British Airways said today it made pre-tax profits of £195 million in the three months to the end of June - an increase of 57 per cent on a year ago.
The airline said the improvement came despite a 44 per cent jump in fuel costs to £512 million and a 7 per cent rise in employee costs, mainly due to pension commitments.
Chief executive Willie Walsh said that BA's recent low fares offer in the short-haul market had been a "big success", despite "brutal" competition.
Today's first quarter results are at the top end of market forecasts and ahead of average predictions in the City for profits of £182 million.
In May, the company announced annual pre-tax profits of £620 million, up from £513 million a year earlier. That led to a £48 million bonus for staff and came after strong demand for services to India and China.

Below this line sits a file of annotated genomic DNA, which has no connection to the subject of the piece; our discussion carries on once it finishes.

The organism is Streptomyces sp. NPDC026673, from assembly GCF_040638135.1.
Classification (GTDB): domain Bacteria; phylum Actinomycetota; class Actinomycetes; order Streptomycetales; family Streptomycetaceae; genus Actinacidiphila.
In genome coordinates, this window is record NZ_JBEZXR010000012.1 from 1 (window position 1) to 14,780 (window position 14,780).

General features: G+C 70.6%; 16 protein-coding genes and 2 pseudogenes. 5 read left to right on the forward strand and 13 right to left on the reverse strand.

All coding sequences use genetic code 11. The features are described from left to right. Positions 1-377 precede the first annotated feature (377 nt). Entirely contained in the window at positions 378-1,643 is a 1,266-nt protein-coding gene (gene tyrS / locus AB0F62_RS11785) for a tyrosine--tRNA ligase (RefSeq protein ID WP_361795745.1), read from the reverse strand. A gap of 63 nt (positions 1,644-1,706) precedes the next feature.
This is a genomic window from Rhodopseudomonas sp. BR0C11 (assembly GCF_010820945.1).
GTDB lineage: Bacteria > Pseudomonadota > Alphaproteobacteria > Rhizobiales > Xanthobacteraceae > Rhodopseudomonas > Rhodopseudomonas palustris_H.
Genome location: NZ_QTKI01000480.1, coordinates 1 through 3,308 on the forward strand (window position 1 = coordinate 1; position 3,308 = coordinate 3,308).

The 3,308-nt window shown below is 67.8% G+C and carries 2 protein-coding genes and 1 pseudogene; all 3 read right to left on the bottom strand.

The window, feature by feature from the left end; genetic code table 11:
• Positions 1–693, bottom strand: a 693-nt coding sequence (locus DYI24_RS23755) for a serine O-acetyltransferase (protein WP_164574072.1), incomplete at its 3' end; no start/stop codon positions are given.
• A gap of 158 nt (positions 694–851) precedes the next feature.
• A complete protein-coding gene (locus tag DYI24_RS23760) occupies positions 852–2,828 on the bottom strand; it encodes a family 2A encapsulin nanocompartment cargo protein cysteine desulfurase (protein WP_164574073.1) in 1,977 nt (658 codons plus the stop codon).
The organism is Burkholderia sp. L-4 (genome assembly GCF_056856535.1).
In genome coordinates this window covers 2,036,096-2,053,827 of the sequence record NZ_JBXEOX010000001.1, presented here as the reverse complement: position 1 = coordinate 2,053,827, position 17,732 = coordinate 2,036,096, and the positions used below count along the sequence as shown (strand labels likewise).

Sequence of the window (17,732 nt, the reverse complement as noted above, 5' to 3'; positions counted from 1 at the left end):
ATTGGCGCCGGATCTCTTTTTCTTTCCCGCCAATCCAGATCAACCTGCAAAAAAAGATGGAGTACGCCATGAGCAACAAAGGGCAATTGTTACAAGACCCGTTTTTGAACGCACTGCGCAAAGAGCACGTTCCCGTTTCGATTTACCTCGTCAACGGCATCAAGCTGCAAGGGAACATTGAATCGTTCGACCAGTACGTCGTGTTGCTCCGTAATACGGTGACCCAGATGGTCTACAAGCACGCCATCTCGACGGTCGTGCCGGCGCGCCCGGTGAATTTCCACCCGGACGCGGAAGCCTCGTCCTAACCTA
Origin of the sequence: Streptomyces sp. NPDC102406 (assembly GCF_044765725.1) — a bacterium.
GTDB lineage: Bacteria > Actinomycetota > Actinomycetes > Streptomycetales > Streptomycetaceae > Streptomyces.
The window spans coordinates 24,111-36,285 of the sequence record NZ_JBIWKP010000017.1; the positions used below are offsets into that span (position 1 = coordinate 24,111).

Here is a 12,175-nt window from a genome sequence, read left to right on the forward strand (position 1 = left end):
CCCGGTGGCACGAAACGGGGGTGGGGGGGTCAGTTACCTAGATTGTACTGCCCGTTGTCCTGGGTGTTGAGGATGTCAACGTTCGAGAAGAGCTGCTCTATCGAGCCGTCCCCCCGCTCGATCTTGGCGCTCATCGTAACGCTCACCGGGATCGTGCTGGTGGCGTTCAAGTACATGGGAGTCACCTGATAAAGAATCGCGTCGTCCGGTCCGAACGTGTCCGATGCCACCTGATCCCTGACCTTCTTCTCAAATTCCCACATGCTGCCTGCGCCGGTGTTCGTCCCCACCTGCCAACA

Revenues in today's first quarter figures were up by another 12.5 per cent to £2.3 billion, prompting BA to revise its guidance for the full year to between 6 per cent and 7 per cent, compared with a previous estimate for between 5 per cent and 6 per cent.
Mr Walsh said the issue of the airline's pension problem would be discussed with trustees this month and next month.
He added that he could see conditions for BA getting tougher as the year went on, as there would be more competition on prices and "currencies will go against us".
Mr Walsh said BA's recent punctuality figures had to be considered against the fact that the airline bases statistics on flights taking off exactly on time while airline industry figures are based on flights taking off within 15 minutes of schedule.
On the industry criteria, BA's flight punctuality is around 74%-75% at the moment, Mr Walsh said.Reuse content